These campaigns resulted in real economic benefits for all of the chosen sites, particularly in terms of tourism-generated revenue. A study published by the international consultancy firm Curiositas in 2020 demonstrates the positive ‘wonder effect’ that the destinations enjoyed as a result of their selection. The data collected shows the growth in tourism experienced by both the New 7 Wonders of the World and the New 7 Wonders of Nature. This growth was visible both in the percentage increase in international arrivals and in the number of visitors to the selected sites between 2006 and 2018. For example, India saw a 169% increase in international arrivals during this period and a 241% increase in visitors to the Taj Mahal, while Indonesia saw a 91% increase in international arrivals and a 291% increase in visitors to Komodo Island. The Curiositas report states that “all sites interviewed felt that there were no negative impacts from the accolade.”

These figures make it clear how impactful global voting campaigns can be in real terms. Weber has now set his sights on another campaign close to his heart — the 7 Symbols of Peace campaign. On World Peace Day in 2017, Weber announced his global campaign to select the 7 Symbols of Peace. Sitting on a bed in the same Amsterdam hotel room that John Lennon and Yoko Ono had famously used for their bed-in for peace in 1969, Weber introduced his new campaign to the world. This campaign is still ongoing, and the New 7 Symbols of Peace are due to be announced in September 2023.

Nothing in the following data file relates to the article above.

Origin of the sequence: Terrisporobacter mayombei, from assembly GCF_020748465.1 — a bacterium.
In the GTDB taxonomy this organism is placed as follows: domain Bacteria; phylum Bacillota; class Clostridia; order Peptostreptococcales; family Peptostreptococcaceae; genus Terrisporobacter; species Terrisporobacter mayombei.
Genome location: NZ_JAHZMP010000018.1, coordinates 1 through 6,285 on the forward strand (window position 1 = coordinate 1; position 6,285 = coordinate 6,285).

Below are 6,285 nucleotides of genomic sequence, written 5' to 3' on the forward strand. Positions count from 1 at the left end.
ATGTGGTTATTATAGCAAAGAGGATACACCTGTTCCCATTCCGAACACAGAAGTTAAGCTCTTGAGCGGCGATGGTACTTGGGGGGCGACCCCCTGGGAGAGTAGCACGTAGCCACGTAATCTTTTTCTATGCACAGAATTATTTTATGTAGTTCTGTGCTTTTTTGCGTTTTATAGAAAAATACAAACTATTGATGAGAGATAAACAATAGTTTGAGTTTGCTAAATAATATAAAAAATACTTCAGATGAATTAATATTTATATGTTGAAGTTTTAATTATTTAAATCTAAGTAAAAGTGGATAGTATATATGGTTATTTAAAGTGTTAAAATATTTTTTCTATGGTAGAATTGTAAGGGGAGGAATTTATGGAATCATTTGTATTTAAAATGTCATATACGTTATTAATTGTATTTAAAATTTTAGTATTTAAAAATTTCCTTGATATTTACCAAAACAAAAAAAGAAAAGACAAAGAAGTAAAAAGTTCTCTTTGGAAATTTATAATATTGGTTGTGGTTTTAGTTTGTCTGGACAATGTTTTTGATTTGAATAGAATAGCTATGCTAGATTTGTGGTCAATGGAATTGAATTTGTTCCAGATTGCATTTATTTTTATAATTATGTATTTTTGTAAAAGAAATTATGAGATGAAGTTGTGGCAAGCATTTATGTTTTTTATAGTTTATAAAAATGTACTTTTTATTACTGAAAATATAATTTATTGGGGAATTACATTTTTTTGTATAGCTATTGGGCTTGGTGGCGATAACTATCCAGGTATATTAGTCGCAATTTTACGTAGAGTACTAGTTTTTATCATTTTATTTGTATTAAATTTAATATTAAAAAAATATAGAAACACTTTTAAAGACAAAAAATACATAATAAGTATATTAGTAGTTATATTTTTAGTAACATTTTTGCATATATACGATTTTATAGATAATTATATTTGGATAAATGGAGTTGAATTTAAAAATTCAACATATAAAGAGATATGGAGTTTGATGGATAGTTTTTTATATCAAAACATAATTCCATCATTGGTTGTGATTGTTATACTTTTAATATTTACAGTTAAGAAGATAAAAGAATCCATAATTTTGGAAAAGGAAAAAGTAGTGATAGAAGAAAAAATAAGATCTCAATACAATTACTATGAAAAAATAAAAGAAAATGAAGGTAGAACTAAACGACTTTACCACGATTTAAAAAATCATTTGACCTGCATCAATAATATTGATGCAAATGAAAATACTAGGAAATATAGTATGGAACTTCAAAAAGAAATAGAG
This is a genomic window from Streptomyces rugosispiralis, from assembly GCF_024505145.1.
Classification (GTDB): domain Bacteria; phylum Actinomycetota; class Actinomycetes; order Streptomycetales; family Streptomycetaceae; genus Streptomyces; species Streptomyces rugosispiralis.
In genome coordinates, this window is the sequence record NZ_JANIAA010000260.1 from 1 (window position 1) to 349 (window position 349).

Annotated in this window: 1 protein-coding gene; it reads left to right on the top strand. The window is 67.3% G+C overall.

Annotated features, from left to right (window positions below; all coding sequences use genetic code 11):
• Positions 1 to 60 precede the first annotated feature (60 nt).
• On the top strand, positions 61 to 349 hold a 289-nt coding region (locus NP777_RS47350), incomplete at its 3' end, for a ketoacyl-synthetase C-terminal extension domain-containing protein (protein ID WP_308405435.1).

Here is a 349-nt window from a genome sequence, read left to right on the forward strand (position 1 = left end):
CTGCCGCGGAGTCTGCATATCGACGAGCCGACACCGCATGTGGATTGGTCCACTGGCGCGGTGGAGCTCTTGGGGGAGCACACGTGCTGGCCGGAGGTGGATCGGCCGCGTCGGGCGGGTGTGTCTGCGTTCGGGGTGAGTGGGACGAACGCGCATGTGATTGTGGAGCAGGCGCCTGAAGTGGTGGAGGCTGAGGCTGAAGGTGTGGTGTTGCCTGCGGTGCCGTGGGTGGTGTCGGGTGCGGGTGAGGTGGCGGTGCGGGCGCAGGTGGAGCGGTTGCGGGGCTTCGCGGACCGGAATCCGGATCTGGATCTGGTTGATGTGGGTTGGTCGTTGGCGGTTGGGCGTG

Unlike previous campaigns carried out by the organization, this campaign is not connected to a specific geographic location. Instead, it aims to harness the power of symbols and global memory to get people to really consider what peace means to them.

Signs and symbols rule the world, not words nor laws.


Every day, we are confronted with hundreds of signs and symbols — many of which appear so commonplace that we barely even notice them. There are signs that tell us when to cross the road, symbols or logos that indicate the brands of the cars whizzing past us, and lines on the ground that tell us where not to park. Many symbols are functional, but others are more abstract and convey a message rather than an instruction — like the Red Cross and Yin and Yang.

The aim of this campaign is to unite people from the seven corners of the earth and help them to engage in peaceful rather than aggressive activities. “The more we do together, the less time we have to fight each other,” Weber comments. “War to me is this hopeless motivation that people have to build arms because they think that they can only defend themselves with arms. These arms are produced and eventually they have to be used, so wars are initiated and orchestrated. Wars are a product of minds. I think what the world is really missing is vision. War is destructive. It is not a vision. But to be constructive you have to have a vision. The aim of this project is to show that we can do things together without borders, without races, without religion, simply as humankind. This is a project to prove that things can be achieved by working together rather than working against each other.”


Stronger And Faster Growth: Leveraging The New 7 Wonders Brand. Global Data Analysis of The New 7 Wonders Brand Impact on Tourism and Economies, A report by Curiositas, 2020.